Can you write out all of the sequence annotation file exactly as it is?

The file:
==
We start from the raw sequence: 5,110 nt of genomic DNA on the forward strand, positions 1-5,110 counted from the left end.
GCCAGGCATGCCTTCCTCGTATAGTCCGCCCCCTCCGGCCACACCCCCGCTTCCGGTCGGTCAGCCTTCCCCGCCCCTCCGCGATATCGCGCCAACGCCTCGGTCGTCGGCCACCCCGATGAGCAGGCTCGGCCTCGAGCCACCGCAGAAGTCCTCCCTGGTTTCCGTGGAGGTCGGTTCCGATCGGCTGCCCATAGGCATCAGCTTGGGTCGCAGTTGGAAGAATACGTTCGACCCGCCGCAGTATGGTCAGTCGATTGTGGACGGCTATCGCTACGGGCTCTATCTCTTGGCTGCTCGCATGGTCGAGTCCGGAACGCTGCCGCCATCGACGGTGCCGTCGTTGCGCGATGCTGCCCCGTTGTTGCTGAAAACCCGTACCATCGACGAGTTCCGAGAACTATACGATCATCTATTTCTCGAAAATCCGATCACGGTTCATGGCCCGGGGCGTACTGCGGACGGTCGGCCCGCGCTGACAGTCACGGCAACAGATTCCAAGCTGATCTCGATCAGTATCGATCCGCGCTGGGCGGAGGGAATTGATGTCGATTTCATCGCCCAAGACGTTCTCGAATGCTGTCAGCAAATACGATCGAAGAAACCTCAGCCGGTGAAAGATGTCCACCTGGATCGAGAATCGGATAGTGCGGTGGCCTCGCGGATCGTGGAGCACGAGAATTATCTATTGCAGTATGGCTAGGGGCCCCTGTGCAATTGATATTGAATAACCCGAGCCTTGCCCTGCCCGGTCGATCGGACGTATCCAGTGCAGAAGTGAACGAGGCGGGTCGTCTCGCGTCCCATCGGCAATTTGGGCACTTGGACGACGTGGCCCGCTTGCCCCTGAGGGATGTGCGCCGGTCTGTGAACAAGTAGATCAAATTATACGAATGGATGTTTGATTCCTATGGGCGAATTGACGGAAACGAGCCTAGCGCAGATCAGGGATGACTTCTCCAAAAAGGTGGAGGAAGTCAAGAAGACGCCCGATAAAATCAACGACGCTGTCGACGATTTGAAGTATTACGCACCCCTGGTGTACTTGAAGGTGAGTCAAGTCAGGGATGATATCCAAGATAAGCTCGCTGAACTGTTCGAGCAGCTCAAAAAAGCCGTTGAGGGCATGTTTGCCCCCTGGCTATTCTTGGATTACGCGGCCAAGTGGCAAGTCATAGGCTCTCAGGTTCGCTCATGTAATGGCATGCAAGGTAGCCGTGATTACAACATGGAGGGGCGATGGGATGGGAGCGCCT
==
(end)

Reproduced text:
We start from the raw sequence: 5,110 nt of genomic DNA on the forward strand, positions 1-5,110 counted from the left end.
GCCAGGCATGCCTTCCTCGTATAGTCCGCCCCCTCCGGCCACACCCCCGCTTCCGGTCGGTCAGCCTTCCCCGCCCCTCCGCGATATCGCGCCAACGCCTCGGTCGTCGGCCACCCCGATGAGCAGGCTCGGCCTCGAGCCACCGCAGAAGTCCTCCCTGGTTTCCGTGGAGGTCGGTTCCGATCGGCTGCCCATAGGCATCAGCTTGGGTCGCAGTTGGAAGAATACGTTCGACCCGCCGCAGTATGGTCAGTCGATTGTGGACGGCTATCGCTACGGGCTCTATCTCTTGGCTGCTCGCATGGTCGAGTCCGGAACGCTGCCGCCATCGACGGTGCCGTCGTTGCGCGATGCTGCCCCGTTGTTGCTGAAAACCCGTACCATCGACGAGTTCCGAGAACTATACGATCATCTATTTCTCGAAAATCCGATCACGGTTCATGGCCCGGGGCGTACTGCGGACGGTCGGCCCGCGCTGACAGTCACGGCAACAGATTCCAAGCTGATCTCGATCAGTATCGATCCGCGCTGGGCGGAGGGAATTGATGTCGATTTCATCGCCCAAGACGTTCTCGAATGCTGTCAGCAAATACGATCGAAGAAACCTCAGCCGGTGAAAGATGTCCACCTGGATCGAGAATCGGATAGTGCGGTGGCCTCGCGGATCGTGGAGCACGAGAATTATCTATTGCAGTATGGCTAGGGGCCCCTGTGCAATTGATATTGAATAACCCGAGCCTTGCCCTGCCCGGTCGATCGGACGTATCCAGTGCAGAAGTGAACGAGGCGGGTCGTCTCGCGTCCCATCGGCAATTTGGGCACTTGGACGACGTGGCCCGCTTGCCCCTGAGGGATGTGCGCCGGTCTGTGAACAAGTAGATCAAATTATACGAATGGATGTTTGATTCCTATGGGCGAATTGACGGAAACGAGCCTAGCGCAGATCAGGGATGACTTCTCCAAAAAGGTGGAGGAAGTCAAGAAGACGCCCGATAAAATCAACGACGCTGTCGACGATTTGAAGTATTACGCACCCCTGGTGTACTTGAAGGTGAGTCAAGTCAGGGATGATATCCAAGATAAGCTCGCTGAACTGTTCGAGCAGCTCAAAAAAGCCGTTGAGGGCATGTTTGCCCCCTGGCTATTCTTGGATTACGCGGCCAAGTGGCAAGTCATAGGCTCTCAGGTTCGCTCATGTAATGGCATGCAAGGTAGCCGTGATTACAACATGGAGGGGCGATGGGATGGGAGCGCCT